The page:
What If We All Took Some Lessons From Kindergarten?

Today, our Board was inservicing instructional coaches on the finalized Full-Day Kindergarten Program document. A friend of mine, Bill Forrester, is an instructional coach, and he mentioned me on many tweets from today. Bill asked a number of great questions, and while I tried to reply to some of them during my prep and nutrition breaks today, I realized that some answers require more than the 140 characters allowed by Twitter. I told Bill that I was going to blog about some of my thinking, and this post is a result of that promise. 

The first question that caught my attention was this one.


I think that are are many things that we can do to help with this.

  • Make math and literacy meaningful and purposeful. Help students see some real world connections to what they’re learning. Remember too that in many ways, their real world is the play that’s happening in the classroom. This real world learning may include creating signs to save structures, counting money collected (whether it be for Terry Fox, popcorn, or pizza), discussing topics that matter to them and building new vocabulary as a result of this, and reading facts about topics of interest.
  • Creating open-ended activities where all students have an entry point. It’s important to remember that there is a continuum of learning for math and literacy skills. If students feel as though what’s being expected of them is too challenging, they will stop seeing themselves as mathematicians, writers, readers, and communicators, and instead see themselves as failures. We need to create learning opportunities, where all students can show what they know. While our view of children is as “competent and capable,” they also need to see themselves this way. 
  • Celebrating successes. Students often need to feel successful in order to keep working and enjoying what they’re doing. We try to celebrate success with kind words of encouragement, specific examples to show how their skills have developed (e.g., “Last week, you were writing with just random letters. Now you’re using first sounds.”), and opportunities for students to highlight their own growth and feelings of accomplishment. Sometimes this happens as a full class, and sometimes this happens during a small group or one-to-one sharing time. It’s these kinds of experiences though that lead to students sharing what this child shared a few weeks ago.

  • Whenever possible, trying not to make literacy and math separate from other learning. We want students to see that all day long they can develop these skills. When literacy and math skills are developed/supported through play, students see the value in these skills because they can make more connections to why we’re using them. 
  • Looking beyond a level. This very topic came up when I blogged about levelled texts earlier in the month. If students only see themselves according to a level, they may not always feel positive about what they can do. This connects to my second point about honouring all students and providing meaningful play opportunities with multiple entry points.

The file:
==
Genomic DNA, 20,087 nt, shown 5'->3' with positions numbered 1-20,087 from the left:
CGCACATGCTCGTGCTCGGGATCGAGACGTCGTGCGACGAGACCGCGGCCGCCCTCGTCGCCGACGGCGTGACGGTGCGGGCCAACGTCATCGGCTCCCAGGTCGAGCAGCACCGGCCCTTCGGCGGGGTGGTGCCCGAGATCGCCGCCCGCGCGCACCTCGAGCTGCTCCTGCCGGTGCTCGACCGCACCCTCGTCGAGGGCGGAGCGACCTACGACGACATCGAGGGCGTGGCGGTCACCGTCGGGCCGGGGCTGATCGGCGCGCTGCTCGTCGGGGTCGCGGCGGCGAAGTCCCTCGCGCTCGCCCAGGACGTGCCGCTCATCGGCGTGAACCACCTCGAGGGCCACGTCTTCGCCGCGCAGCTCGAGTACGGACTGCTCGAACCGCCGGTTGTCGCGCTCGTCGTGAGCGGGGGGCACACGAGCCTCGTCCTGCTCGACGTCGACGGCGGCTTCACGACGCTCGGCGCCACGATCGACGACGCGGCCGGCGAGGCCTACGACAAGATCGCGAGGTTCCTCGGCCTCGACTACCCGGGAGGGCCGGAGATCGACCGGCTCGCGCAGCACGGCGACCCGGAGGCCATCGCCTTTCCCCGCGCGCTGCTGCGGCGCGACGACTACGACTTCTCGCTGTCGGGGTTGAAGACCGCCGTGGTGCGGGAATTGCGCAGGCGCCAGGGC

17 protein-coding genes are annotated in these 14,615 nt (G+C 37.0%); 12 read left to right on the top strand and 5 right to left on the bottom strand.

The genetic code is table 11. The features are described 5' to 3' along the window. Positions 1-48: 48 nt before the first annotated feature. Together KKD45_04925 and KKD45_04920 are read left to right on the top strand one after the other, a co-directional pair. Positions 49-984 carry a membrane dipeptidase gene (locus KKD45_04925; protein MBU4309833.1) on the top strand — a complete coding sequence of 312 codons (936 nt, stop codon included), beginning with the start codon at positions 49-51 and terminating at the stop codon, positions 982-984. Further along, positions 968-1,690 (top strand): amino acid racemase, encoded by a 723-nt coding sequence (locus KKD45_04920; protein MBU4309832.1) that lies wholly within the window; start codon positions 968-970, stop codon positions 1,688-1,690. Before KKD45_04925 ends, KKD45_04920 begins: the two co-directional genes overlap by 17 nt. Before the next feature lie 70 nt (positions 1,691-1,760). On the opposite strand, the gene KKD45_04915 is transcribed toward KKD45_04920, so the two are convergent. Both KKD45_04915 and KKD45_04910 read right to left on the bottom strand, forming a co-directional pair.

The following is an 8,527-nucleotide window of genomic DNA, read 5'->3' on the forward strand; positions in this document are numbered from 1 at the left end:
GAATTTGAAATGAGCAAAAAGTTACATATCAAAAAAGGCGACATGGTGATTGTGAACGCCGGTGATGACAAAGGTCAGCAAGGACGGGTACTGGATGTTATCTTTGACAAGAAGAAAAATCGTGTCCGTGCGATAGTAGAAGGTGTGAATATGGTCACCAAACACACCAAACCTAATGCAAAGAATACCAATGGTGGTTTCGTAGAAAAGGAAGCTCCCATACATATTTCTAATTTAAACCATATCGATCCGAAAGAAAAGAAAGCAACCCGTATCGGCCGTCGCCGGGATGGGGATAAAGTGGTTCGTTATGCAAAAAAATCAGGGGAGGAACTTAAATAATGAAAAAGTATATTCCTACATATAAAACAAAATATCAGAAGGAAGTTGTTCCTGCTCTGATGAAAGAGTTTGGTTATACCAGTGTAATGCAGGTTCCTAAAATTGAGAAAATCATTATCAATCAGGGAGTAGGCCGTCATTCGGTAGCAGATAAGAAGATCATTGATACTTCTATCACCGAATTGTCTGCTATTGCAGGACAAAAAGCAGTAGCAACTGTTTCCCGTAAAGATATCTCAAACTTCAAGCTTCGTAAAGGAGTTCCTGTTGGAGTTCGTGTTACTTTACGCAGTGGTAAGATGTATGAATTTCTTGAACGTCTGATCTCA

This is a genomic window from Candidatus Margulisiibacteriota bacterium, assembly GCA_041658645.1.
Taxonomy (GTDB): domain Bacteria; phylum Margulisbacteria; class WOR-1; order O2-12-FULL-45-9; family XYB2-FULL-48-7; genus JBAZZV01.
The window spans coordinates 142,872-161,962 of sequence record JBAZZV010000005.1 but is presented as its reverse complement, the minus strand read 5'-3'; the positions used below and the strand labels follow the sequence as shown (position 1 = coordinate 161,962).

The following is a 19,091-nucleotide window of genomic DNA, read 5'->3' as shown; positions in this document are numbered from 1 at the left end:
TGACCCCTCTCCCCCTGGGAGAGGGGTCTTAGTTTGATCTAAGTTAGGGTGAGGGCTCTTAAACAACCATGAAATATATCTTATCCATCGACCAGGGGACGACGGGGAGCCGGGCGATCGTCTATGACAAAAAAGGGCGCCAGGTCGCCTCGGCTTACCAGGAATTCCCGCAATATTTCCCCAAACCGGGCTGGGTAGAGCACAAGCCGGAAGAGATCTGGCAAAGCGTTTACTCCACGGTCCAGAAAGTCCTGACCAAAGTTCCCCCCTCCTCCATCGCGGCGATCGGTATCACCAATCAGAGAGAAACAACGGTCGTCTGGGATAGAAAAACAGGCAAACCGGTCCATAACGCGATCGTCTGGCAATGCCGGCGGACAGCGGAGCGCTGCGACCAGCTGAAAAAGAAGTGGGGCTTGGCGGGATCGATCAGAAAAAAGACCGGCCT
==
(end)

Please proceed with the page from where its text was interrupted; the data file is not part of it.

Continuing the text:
The second question that intrigued me was this one.


I happened to read this tweet shortly after I took these two photographs today.

A large part of co-constructing an environment with children is believing that students will tell us and show us what they need, and then we need to be responsive to what they say and do, even if this may be contrary to our initial plan. I’m thinking now about the changes that our classroom environment has undergone since September and the reasons behind these changes.

  • We moved a large table out of the dramatic play area to create a bigger writing/drawing table because students wanted more room to draw and write.
  • We pulled our sensory bin away from the wall and out into the middle of the floor because more students wanted (and needed) these sensory experiences.
  • We moved the big pillows away from the carpet because they were restricting the room on a small carpet, and students wanted more space to sit. 
  • We moved the light table into the dramatic play area because the students were not using it in the Book Nook area, but wanted a table space, for various purposes, in dramatic play.
  • We’ve sometimes created a second snack table because more students are hungry at the same time of the day, so this additional table provides more eating room. It’s flexible depending on hunger. 
  • We added a table for painting because there is so much interest in painting that a two-person easel does not provide enough room. 

These are just the big changes. Small changes — like the ones we pictured today — happen every day in the classroom.

I realize that these topics are being discussed because of the roll-out of the finalized Full-Day Kindergarten Program document, but I almost feel as though the questions asked here and the answers provided should be considered for every grade. What impact might this have on how students perceive school and how students perceive their own abilities? How might this impact on their attitude towards school? It was when I moved from primary to teaching Grades 5 and 6, that I finally realized (and appreciated) the value in play-based learning. I learned a lot from my Kindergarten PLN in these junior years. I can’t help but wonder if all of us couldn’t learn a little something from a “play-based Kindergarten model.” What do you think?


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